Sir James Matthew Barrie : Literary Contribution

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      Sir James Matthew Barrie (1860-1937), the Scottish novelist and playwright, was born in Kirriemuir and educated at Dumfries Academy and Edinburgh University. After some experience as a journalist in Nottingham, he came to London and wrote for the St James's Gazeite and several periodicals. He was famous as a novelist before he was known as a dramatist, and, apart from his early experiments, and My Lady Nicotine and later Peter Pan fairy books, wrote mainly about the Scottish country people, whom he studied with great sympathy and understanding.

Barrie was the chief member of the Kailyard Schoof of novelists. His first novels Better Dead (1887), When a Man's Single (1888), and My Lady Nicotine (1890), all suffer from that excess of sentimentality which is his chief weakness. The short dialect stories, collected in Auld Licht Idylls (1888) and A Window in Thrums (1889), are kindly sketches of the simple village life of his Auvergne district, and contain several good portraits.
Sir James Matthew Barrie

      Barrie was the chief member of the Kailyard Schoof of novelists. His first novels Better Dead (1887), When a Man's Single (1888), and My Lady Nicotine (1890), all suffer from that excess of sentimentality which is his chief weakness. The short dialect stories, collected in Auld Licht Idylls (1888) and A Window in Thrums (1889), are kindly sketches of the simple village life of his Auvergne district, and contain several good portraits. Of his other Ovels we should mention the over-romantic, sentimental, but immensely popular The Little Minister (1891) and his two studies of sentimentalism, Sentimental Tommy (1896) and Tommy and Grizel (1900).

      From 1900 onward the, stage claimed most of his attention. Among the dramatists of the period Barrie is unique in that his work belongs to no school, nor did it establish a school of its own. In many plays he turns his back on the realities of life and seeks refuge a world of make-believe and charming fantasy, created by his own peculiar mixture of whimsicality, quaintness, sentimentality, pathos, and humour. The best of his fantasies and romarices had a delicacy of touch which delighted audiences who were very ready to be moved by his simple grace and charm. The worst of them were mawkish and exaggerated and are best forgotten. Sentimental romances like The Professor's Love Story (1894), the dramatized version of The Little Minister (1897), Quality Street (1902), and Mary Rose (1920) usually capture a certain public, while, of his fantasies, Peter Pan (1904) and A Kiss for Cinderella (1916) have always been popular.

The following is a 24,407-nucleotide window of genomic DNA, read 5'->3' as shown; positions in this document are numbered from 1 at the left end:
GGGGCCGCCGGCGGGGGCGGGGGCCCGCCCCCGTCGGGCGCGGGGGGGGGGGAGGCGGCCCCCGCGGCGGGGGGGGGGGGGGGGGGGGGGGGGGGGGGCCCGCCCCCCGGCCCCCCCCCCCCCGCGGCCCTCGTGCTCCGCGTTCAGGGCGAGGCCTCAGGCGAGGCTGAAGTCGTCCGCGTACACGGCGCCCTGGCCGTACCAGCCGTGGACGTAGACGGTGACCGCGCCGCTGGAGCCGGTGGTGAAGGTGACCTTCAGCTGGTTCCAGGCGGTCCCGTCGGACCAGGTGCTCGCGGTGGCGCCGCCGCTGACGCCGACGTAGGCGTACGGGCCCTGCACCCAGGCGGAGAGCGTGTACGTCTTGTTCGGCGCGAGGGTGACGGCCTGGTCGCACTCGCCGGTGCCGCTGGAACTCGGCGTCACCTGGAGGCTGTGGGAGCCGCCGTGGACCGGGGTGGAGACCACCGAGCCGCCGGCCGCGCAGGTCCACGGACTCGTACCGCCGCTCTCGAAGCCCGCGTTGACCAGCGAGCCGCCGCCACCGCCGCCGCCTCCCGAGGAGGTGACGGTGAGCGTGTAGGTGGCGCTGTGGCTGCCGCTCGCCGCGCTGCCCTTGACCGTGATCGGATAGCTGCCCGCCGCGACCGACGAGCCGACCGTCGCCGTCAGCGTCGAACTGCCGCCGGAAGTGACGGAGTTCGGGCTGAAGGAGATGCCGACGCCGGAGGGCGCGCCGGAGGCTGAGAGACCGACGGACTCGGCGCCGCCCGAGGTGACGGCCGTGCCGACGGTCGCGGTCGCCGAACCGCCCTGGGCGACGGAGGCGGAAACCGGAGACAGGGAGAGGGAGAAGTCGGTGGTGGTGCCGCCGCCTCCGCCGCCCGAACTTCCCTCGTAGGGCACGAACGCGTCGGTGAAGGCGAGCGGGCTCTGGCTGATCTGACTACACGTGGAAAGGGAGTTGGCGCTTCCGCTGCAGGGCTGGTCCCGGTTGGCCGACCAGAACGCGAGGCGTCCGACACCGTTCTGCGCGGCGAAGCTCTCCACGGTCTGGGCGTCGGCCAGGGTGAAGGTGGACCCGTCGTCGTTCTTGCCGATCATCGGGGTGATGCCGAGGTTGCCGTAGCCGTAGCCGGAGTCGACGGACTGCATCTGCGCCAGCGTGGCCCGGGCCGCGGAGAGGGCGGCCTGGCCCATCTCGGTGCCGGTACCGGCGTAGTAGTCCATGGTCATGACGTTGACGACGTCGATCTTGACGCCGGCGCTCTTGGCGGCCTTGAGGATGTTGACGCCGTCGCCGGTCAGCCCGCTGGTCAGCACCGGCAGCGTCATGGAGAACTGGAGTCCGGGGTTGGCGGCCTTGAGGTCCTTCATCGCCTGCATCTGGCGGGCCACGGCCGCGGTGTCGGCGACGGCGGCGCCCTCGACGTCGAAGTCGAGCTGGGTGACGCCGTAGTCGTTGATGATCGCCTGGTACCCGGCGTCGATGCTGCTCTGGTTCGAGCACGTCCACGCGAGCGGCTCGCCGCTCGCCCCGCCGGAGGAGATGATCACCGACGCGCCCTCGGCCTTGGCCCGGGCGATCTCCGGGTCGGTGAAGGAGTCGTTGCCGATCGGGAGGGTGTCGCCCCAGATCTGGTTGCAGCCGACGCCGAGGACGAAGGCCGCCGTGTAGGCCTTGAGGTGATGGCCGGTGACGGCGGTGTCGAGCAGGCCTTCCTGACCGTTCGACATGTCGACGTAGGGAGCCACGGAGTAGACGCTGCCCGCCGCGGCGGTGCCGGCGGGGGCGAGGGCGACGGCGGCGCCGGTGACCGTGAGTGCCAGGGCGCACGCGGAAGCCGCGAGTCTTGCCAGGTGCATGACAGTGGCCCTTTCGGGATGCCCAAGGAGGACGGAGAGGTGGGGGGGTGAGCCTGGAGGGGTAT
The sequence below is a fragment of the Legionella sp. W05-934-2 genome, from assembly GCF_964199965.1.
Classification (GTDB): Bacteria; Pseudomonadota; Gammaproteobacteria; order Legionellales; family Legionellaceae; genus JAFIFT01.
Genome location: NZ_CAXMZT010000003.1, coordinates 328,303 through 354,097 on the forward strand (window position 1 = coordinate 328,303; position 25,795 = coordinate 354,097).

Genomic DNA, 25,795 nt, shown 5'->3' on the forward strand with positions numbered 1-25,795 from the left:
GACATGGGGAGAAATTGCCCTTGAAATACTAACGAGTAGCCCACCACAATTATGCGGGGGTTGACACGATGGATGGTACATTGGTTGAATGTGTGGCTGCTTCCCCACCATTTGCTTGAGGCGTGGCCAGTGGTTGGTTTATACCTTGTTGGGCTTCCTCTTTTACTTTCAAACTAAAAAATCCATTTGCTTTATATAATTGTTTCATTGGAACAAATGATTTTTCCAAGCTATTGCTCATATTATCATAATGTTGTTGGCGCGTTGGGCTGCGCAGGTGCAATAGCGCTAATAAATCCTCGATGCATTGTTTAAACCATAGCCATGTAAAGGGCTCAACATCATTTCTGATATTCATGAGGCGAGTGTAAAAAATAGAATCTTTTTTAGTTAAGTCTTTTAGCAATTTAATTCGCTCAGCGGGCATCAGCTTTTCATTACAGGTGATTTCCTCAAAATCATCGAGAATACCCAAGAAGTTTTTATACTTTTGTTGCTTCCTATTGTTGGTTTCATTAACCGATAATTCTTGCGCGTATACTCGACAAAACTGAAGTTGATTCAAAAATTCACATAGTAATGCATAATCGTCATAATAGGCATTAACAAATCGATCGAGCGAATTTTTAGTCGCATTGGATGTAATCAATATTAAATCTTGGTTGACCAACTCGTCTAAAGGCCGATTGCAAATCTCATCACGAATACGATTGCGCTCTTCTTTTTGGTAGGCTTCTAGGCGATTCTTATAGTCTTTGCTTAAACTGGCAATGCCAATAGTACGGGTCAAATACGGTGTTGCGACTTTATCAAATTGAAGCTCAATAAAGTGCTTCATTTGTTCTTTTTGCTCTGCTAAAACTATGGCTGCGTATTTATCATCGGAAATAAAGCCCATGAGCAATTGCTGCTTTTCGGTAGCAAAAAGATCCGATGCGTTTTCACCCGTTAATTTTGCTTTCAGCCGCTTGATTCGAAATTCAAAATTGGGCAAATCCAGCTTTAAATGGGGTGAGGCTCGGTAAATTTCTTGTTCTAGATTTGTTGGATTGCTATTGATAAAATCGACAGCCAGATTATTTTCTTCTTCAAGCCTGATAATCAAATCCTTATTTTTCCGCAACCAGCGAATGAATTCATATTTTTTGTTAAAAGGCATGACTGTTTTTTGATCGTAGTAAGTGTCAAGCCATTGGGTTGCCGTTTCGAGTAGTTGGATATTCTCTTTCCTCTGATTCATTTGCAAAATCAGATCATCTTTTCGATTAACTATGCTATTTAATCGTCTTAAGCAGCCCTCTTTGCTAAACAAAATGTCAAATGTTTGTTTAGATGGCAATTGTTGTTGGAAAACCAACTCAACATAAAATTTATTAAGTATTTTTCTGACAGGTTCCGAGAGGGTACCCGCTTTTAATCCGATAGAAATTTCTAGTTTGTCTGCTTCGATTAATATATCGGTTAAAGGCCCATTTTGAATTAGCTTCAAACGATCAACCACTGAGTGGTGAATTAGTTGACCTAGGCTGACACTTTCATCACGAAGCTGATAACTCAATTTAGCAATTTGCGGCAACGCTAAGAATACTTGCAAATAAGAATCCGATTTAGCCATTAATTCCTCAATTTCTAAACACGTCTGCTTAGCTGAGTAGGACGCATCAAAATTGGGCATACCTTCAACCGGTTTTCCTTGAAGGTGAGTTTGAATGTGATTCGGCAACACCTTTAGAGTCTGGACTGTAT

In other plays Barrie shows an ability to blend fantasy and reality, and beneath the surface of fantastic humour is a core of serious thought and a satirical, often cynical, view of the society of his day. Often the serious aspect is almost hidden by the surface fantasy, and many charmed audiences failed to realize the depth of the play. The Admirable Crichton (1902), What Every Woman Knows (1908), The Twelve-pound Look (1910), The Will (1913), and Dear Brutus (1917) are probably the best known of these.

      Barrie's drama as a whole shows him to be a fine technician with a strong sense of the demands of the theatre. His characters are usually slight but charming, and he shows a tender affection for the day-dreamers and failures of the world. His dialogue is good and is handled with the sensitivity of one who had a real feeling for words.

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